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10 Public Health Resources for Professionals

September 17, 2020
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Public health is defined by the Centers for Disease Control and Prevention as “the science of protecting and improving the health of people and their communities.”1 Though COVID-19 is a crisis currently enveloping the globe, there are other public health issues that professionals around the world continue to address, research and raise awareness for. That work is helped by many comprehensive public health resources aimed at further informing both professionals in the field and the general public.

These issues span many disciplines, from ethics to postpartum care and from mental health to public health policy. It is vital for new and veteran public health professionals to have a comprehensive understanding of all of these issues. The following are 10 resources that can accurately and efficiently inform you on the latest developments in the field of public health.

1. The World Health Organization (WHO)

The WHO is at the forefront of public health issues around the globe. In 2019, it set forth a multi-pronged five-year plan, with the goal of "ensuring one billion more people benefit from access to universal health coverage, one billion more people are protected from health emergencies and one billion more people enjoy better health and well-being.” This "triple billion" initiative details the 10 major public health crises the WHO is attempting to address during its five-year initiative.2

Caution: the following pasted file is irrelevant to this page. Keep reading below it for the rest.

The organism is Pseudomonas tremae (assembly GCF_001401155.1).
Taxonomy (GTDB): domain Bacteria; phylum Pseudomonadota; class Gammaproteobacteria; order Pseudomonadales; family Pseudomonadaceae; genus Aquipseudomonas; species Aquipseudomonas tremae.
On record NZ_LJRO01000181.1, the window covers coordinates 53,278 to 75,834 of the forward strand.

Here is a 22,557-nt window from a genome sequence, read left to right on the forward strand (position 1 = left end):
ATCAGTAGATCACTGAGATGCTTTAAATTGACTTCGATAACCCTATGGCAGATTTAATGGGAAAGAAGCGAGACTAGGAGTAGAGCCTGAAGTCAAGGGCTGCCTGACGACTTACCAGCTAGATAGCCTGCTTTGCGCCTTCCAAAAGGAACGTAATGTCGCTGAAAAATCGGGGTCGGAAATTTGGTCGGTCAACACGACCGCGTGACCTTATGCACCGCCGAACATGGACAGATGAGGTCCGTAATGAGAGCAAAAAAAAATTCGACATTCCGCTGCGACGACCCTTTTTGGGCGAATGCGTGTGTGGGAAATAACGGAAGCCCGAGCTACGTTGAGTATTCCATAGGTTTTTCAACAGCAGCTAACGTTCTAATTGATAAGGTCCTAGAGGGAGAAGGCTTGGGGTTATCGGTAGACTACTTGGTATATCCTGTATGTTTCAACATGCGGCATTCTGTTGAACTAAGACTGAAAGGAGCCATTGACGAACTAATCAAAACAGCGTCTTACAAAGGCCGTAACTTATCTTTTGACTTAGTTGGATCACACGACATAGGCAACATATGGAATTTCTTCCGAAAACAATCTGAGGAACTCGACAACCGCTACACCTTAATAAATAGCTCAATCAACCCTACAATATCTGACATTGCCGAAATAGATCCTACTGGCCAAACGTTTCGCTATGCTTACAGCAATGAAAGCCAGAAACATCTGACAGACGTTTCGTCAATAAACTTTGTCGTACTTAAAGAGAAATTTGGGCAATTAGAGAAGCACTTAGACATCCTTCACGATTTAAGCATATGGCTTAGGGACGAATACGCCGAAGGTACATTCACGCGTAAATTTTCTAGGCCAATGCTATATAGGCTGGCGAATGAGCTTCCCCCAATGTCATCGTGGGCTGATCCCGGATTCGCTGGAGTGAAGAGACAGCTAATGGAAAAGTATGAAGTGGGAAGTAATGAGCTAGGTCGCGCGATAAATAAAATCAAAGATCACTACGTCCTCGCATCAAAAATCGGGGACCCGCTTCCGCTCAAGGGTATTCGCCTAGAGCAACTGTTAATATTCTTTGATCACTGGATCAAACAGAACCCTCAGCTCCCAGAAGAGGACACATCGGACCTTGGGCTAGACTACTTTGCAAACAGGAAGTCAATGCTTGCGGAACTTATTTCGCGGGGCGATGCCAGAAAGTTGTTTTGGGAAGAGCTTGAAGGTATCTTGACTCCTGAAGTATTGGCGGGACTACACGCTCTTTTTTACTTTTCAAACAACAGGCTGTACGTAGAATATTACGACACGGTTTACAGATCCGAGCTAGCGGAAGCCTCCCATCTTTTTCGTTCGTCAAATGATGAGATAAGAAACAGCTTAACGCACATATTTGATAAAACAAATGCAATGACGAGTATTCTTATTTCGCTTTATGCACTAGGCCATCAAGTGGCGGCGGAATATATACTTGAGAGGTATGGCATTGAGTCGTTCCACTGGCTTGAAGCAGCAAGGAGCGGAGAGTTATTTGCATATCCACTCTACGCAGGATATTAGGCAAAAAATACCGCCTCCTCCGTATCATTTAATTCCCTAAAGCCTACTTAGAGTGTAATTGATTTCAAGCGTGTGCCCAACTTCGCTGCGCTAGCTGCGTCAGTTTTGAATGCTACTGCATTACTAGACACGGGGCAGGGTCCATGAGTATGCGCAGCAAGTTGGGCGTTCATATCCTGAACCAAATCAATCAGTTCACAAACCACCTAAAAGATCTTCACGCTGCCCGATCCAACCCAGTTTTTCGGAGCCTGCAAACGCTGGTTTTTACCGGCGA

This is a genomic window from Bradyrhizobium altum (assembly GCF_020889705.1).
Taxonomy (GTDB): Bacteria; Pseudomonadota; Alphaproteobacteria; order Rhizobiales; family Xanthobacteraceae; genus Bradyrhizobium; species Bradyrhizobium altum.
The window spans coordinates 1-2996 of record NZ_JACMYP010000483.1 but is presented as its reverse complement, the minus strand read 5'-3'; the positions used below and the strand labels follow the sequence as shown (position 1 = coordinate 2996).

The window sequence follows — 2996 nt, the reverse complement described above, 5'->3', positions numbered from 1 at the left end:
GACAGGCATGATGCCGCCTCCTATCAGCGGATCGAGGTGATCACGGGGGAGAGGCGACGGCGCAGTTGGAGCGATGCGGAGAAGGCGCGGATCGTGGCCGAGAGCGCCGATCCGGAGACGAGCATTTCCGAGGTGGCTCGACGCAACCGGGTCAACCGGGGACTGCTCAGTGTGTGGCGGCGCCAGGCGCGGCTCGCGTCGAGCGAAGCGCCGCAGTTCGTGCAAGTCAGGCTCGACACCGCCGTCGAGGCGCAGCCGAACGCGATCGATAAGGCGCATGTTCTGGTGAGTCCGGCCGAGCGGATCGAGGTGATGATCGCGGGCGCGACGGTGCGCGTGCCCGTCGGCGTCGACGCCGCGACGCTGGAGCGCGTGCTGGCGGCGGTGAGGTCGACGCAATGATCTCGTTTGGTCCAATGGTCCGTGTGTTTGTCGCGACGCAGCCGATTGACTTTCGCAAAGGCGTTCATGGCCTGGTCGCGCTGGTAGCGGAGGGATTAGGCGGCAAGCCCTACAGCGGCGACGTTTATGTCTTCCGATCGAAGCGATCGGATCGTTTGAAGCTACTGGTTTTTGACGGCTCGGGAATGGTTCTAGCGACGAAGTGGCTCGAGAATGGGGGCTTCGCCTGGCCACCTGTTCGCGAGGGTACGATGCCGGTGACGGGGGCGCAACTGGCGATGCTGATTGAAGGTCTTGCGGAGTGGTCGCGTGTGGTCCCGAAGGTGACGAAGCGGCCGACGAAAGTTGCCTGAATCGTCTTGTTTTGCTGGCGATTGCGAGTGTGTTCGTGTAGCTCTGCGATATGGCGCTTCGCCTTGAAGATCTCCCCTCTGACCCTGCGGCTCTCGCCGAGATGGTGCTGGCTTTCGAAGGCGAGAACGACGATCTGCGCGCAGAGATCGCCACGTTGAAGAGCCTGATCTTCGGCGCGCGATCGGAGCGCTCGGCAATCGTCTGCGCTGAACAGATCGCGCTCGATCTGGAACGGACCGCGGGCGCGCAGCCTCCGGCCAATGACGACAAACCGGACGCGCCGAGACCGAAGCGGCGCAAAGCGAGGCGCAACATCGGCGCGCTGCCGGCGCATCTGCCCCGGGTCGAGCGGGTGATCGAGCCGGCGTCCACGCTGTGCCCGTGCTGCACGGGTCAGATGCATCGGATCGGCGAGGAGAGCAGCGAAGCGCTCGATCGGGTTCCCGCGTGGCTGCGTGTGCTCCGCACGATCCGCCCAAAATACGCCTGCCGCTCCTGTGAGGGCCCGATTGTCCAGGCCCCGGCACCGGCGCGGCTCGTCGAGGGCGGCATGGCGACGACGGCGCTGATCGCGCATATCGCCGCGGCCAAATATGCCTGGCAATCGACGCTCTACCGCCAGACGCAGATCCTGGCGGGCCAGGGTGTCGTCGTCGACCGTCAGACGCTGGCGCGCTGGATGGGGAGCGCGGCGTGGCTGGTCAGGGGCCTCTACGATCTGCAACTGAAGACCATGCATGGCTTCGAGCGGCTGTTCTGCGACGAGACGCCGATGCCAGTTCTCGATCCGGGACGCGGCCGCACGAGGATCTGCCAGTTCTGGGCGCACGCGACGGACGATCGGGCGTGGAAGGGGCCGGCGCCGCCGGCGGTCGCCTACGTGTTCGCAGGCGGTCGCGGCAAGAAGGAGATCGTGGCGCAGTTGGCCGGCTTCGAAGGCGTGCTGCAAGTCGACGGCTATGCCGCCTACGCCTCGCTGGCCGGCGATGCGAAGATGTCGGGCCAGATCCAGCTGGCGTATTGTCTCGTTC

The WHO’s innovative approach to a globalized public health and its data-driven presentation make this plan a valuable public health resource.

2. Health Policy Watch—Public Health News

Real-time reporting on public health can be challenging, as it’s often synonymous with reporting without all the facts. Health Policy Watch fills this gap in public health representation in the media, reporting on developments in policy in real time, around the world.

In a recent article for Health Policy Watch, global health reporter David Branigan writes about the most pressing public health issues of 2019, bringing together interviews with representatives from the WHO, non-governmental organizations and a variety of foundations to paint a dynamic picture of public health in the coming year.3

3. The Agency for Healthcare Research and Quality (AHRQ)

The AHRQ is "the lead federal agency charged with improving the safety and quality of America's healthcare system."4 It brings together the information, tools and data to help citizens, healthcare professionals and policymakers make informed decisions.

The AHRQ site aggregates multiple sources of information, providing updated news and insights into research, grant funding, emerging developments and data to help answer some of the leading questions in public health.5

4. The Centers for Disease Control and Prevention (CDC)—Public Health Policy

The CDC is the division of the U.S. Department of Health and Human Services that focuses on domestic public health. Members of the CDC team are often the first responders in public health crises in the United States.

As such, the CDC website serves as a vital public health resource for its comprehensive information on national policy initiatives, including a significant depth of information on legislation, regulations and national health initiatives. These guidelines govern domestic public health, and help make it possible for public health professionals to operate efficiently and effectively.6

5. The National Association of County and City Health Officials (NACCHO)—Public Health Ethics

The NACCHO is dedicated to serving the nation’s local public health departments, and is a leader in providing the professional resources and programs vital to local public health. Over the last 10 years, its work has included partnering with the CDC on a public health ethics program to educate public health professionals around the country.

The program, described in more detail in one article the NACCHO site, outlines how public health professionals can help find a balance between individual rights and the protection of a community, as they’re not always aligned.7 The program trains local health departments, and many of the NACCHO materials are available on its website.

6. The Health Resources and Services Administration (HRSA)